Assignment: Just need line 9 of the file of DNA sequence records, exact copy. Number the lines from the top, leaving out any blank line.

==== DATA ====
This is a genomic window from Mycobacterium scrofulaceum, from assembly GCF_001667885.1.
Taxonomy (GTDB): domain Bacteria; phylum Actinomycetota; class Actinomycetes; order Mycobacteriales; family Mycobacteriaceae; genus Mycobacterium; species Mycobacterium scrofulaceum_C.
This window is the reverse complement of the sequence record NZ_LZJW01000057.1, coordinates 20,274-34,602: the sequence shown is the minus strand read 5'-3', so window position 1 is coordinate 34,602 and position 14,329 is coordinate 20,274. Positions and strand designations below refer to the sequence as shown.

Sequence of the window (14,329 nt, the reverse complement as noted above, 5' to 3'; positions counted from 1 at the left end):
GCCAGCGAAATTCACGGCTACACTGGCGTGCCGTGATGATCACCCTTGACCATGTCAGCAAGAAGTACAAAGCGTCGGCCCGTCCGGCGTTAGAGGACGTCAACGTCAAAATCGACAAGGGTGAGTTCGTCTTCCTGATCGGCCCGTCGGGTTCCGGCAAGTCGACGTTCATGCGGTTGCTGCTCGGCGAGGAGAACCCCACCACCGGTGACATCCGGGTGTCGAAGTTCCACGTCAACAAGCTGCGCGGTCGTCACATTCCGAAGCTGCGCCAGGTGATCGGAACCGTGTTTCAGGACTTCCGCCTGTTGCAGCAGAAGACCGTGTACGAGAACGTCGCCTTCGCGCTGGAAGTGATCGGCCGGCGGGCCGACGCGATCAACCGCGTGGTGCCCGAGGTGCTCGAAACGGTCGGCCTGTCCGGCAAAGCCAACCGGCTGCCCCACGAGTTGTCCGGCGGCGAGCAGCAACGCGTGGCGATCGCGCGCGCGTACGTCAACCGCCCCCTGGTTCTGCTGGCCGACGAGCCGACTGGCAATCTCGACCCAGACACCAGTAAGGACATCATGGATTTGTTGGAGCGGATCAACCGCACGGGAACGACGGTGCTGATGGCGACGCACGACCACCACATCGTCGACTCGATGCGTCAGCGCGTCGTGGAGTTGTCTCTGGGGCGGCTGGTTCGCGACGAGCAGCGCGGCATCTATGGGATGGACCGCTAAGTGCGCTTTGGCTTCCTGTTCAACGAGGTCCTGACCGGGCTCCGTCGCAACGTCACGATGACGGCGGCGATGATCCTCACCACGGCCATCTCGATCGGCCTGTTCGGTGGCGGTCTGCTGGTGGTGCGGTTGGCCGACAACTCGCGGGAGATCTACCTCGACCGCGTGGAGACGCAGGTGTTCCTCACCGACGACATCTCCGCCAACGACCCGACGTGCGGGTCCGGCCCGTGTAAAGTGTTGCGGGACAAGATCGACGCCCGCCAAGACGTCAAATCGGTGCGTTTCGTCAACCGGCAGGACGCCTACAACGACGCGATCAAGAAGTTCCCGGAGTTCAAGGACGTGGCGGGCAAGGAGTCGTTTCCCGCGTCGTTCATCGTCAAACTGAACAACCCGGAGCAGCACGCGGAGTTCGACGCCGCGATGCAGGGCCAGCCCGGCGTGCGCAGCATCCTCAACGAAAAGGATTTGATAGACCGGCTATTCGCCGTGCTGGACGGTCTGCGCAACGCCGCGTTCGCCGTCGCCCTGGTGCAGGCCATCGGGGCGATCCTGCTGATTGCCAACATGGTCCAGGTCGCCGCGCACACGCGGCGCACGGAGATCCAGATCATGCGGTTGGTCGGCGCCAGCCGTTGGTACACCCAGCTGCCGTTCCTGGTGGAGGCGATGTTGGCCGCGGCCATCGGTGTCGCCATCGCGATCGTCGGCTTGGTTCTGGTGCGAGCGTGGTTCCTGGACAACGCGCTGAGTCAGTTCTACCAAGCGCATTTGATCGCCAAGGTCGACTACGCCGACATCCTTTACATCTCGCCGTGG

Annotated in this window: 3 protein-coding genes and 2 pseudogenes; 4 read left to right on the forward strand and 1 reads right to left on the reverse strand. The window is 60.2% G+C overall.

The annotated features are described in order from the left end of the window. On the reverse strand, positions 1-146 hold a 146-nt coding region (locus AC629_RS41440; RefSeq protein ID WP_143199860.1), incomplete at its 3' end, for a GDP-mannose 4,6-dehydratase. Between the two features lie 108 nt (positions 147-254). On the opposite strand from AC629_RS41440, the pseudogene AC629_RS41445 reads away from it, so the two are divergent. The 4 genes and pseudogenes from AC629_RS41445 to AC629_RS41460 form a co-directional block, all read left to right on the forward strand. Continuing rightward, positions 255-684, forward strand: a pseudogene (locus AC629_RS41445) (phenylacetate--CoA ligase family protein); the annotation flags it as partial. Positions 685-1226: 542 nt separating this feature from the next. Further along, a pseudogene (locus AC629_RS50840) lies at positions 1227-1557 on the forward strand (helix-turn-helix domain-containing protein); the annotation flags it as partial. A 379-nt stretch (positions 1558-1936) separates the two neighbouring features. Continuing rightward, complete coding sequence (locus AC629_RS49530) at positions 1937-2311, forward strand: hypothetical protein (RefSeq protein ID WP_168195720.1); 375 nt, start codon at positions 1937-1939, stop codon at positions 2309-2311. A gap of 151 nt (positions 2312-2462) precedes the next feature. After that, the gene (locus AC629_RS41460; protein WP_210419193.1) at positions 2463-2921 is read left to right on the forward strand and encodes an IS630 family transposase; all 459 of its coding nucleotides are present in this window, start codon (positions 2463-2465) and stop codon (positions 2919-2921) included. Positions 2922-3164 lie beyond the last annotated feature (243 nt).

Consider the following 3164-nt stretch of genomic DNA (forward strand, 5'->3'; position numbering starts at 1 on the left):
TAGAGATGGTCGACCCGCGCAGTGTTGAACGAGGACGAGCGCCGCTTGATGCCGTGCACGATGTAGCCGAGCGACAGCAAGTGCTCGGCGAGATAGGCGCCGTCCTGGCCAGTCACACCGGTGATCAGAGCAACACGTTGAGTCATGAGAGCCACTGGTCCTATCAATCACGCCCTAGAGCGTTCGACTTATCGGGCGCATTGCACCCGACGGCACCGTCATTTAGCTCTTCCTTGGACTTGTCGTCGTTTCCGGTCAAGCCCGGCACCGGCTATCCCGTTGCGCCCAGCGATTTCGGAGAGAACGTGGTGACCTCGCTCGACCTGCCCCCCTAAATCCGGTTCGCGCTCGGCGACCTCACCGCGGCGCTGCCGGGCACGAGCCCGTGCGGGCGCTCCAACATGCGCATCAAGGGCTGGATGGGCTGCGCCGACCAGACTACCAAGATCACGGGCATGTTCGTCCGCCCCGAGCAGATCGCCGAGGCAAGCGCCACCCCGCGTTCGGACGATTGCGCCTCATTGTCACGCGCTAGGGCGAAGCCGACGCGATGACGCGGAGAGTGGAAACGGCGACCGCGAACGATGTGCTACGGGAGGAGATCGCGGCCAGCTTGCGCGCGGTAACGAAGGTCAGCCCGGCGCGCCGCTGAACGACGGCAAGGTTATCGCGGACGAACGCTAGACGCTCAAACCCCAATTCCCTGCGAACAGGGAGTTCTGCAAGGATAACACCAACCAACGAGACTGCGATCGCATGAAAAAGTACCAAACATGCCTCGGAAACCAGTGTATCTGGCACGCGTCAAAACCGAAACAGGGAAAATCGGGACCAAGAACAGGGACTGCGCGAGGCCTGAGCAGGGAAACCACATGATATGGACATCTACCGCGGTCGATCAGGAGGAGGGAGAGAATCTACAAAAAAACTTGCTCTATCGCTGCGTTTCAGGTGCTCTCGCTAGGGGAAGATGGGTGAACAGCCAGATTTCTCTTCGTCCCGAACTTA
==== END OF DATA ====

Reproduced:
TAGAGATGGTCGACCCGCGCAGTGTTGAACGAGGACGAGCGCCGCTTGATGCCGTGCACGATGTAGCCGAGCGACAGCAAGTGCTCGGCGAGATAGGCGCCGTCCTGGCCAGTCACACCGGTGATCAGAGCAACACGTTGAGTCATGAGAGCCACTGGTCCTATCAATCACGCCCTAGAGCGTTCGACTTATCGGGCGCATTGCACCCGACGGCACCGTCATTTAGCTCTTCCTTGGACTTGTCGTCGTTTCCGGTCAAGCCCGGCACCGGCTATCCCGTTGCGCCCAGCGATTTCGGAGAGAACGTGGTGACCTCGCTCGACCTGCCCCCCTAAATCCGGTTCGCGCTCGGCGACCTCACCGCGGCGCTGCCGGGCACGAGCCCGTGCGGGCGCTCCAACATGCGCATCAAGGGCTGGATGGGCTGCGCCGACCAGACTACCAAGATCACGGGCATGTTCGTCCGCCCCGAGCAGATCGCCGAGGCAAGCGCCACCCCGCGTTCGGACGATTGCGCCTCATTGTCACGCGCTAGGGCGAAGCCGACGCGATGACGCGGAGAGTGGAAACGGCGACCGCGAACGATGTGCTACGGGAGGAGATCGCGGCCAGCTTGCGCGCGGTAACGAAGGTCAGCCCGGCGCGCCGCTGAACGACGGCAAGGTTATCGCGGACGAACGCTAGACGCTCAAACCCCAATTCCCTGCGAACAGGGAGTTCTGCAAGGATAACACCAACCAACGAGACTGCGATCGCATGAAAAAGTACCAAACATGCCTCGGAAACCAGTGTATCTGGCACGCGTCAAAACCGAAACAGGGAAAATCGGGACCAAGAACAGGGACTGCGCGAGGCCTGAGCAGGGAAACCACATGATATGGACATCTACCGCGGTCGATCAGGAGGAGGGAGAGAATCTACAAAAAAACTTGCTCTATCGCTGCGTTTCAGGTGCTCTCGCTAGGGGAAGATGGGTGAACAGCCAGATTTCTCTTCGTCCCGAACTTA